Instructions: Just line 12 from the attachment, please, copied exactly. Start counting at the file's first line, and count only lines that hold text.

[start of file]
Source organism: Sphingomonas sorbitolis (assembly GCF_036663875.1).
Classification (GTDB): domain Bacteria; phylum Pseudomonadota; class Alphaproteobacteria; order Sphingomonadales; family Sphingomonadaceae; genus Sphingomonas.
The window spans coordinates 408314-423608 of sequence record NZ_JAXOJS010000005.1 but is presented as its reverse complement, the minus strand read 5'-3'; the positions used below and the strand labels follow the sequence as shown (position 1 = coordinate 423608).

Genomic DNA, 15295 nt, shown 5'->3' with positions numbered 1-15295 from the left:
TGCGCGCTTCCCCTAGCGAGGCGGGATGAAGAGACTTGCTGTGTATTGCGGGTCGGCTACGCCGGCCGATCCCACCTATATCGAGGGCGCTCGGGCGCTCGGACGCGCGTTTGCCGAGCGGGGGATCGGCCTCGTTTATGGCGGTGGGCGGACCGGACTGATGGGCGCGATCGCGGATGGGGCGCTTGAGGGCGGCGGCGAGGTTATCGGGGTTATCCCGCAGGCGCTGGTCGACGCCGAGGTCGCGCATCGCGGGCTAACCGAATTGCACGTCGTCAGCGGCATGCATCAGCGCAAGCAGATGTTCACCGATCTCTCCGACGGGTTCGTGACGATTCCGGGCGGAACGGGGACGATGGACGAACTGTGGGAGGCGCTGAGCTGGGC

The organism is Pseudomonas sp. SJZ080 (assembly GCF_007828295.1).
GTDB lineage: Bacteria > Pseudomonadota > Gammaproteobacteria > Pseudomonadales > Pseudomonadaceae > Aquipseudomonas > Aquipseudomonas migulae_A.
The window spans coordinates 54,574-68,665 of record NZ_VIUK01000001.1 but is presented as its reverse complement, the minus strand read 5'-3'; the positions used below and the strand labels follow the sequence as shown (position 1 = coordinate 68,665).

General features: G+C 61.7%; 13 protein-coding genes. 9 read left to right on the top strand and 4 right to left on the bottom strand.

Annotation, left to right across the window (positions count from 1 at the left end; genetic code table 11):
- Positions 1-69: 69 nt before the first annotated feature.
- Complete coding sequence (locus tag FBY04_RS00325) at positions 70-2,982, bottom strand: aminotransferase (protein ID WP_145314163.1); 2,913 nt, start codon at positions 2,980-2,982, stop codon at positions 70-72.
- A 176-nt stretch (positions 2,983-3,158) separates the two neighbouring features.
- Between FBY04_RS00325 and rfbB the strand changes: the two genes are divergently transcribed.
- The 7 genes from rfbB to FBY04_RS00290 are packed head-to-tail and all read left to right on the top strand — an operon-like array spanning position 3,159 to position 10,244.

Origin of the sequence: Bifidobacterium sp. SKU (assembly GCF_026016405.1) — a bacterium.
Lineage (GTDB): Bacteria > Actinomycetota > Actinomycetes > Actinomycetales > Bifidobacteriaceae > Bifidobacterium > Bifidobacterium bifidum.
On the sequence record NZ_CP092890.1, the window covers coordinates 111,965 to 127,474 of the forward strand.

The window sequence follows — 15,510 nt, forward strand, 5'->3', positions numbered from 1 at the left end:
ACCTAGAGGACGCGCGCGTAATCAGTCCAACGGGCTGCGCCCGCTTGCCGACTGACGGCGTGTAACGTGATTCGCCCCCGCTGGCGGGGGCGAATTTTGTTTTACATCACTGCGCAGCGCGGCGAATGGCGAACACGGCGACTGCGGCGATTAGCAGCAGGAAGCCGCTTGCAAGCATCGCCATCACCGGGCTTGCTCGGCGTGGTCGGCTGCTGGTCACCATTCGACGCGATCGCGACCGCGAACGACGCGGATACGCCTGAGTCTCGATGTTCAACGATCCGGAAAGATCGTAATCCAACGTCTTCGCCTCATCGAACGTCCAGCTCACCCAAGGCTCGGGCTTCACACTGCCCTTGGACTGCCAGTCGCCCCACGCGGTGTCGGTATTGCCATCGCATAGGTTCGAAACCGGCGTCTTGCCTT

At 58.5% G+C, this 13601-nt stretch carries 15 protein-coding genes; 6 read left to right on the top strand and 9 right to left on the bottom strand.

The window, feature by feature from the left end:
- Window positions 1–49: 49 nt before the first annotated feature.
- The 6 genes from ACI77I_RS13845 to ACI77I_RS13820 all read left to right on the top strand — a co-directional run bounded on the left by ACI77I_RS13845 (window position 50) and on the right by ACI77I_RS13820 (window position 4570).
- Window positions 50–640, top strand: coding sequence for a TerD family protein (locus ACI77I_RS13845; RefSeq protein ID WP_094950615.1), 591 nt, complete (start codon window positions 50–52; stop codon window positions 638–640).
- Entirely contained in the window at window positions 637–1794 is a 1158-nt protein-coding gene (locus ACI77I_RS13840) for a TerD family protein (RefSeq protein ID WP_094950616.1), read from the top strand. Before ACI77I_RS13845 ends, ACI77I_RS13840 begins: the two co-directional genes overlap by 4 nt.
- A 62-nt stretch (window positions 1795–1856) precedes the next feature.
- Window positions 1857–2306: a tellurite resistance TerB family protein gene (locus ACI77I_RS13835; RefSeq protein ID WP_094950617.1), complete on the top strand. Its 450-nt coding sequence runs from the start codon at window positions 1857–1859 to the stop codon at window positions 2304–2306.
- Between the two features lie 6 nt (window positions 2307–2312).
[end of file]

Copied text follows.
- Complete coding sequence (locus tag FBY04_RS00325) at positions 70-2,982, bottom strand: aminotransferase (protein ID WP_145314163.1); 2,913 nt, start codon at positions 2,980-2,982, stop codon at positions 70-72.